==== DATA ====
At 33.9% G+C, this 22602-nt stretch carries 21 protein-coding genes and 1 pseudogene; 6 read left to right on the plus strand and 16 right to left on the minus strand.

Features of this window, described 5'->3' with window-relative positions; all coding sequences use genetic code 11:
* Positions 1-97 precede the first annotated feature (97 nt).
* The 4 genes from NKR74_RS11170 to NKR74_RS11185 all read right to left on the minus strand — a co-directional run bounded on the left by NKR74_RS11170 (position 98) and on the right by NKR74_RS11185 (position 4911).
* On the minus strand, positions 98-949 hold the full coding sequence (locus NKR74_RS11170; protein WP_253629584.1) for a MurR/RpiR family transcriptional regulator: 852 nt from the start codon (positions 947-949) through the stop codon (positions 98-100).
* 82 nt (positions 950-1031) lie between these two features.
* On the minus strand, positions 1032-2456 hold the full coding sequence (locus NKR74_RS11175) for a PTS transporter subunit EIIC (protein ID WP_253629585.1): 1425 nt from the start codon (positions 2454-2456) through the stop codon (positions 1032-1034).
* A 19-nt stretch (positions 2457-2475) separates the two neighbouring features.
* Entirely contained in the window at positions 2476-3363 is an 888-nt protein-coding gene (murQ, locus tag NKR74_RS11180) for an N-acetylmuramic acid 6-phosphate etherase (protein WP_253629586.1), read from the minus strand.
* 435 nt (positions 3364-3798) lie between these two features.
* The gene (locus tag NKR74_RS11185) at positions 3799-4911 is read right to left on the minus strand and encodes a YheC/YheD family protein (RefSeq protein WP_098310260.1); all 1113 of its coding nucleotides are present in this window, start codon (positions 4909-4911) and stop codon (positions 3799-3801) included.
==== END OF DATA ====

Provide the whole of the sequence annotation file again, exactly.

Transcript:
At 33.9% G+C, this 22602-nt stretch carries 21 protein-coding genes and 1 pseudogene; 6 read left to right on the plus strand and 16 right to left on the minus strand.

Features of this window, described 5'->3' with window-relative positions; all coding sequences use genetic code 11:
* Positions 1-97 precede the first annotated feature (97 nt).
* The 4 genes from NKR74_RS11170 to NKR74_RS11185 all read right to left on the minus strand — a co-directional run bounded on the left by NKR74_RS11170 (position 98) and on the right by NKR74_RS11185 (position 4911).
* On the minus strand, positions 98-949 hold the full coding sequence (locus NKR74_RS11170; protein WP_253629584.1) for a MurR/RpiR family transcriptional regulator: 852 nt from the start codon (positions 947-949) through the stop codon (positions 98-100).
* 82 nt (positions 950-1031) lie between these two features.
* On the minus strand, positions 1032-2456 hold the full coding sequence (locus NKR74_RS11175) for a PTS transporter subunit EIIC (protein ID WP_253629585.1): 1425 nt from the start codon (positions 2454-2456) through the stop codon (positions 1032-1034).
* A 19-nt stretch (positions 2457-2475) separates the two neighbouring features.
* Entirely contained in the window at positions 2476-3363 is an 888-nt protein-coding gene (murQ, locus tag NKR74_RS11180) for an N-acetylmuramic acid 6-phosphate etherase (protein WP_253629586.1), read from the minus strand.
* 435 nt (positions 3364-3798) lie between these two features.
* The gene (locus tag NKR74_RS11185) at positions 3799-4911 is read right to left on the minus strand and encodes a YheC/YheD family protein (RefSeq protein WP_098310260.1); all 1113 of its coding nucleotides are present in this window, start codon (positions 4909-4911) and stop codon (positions 3799-3801) included.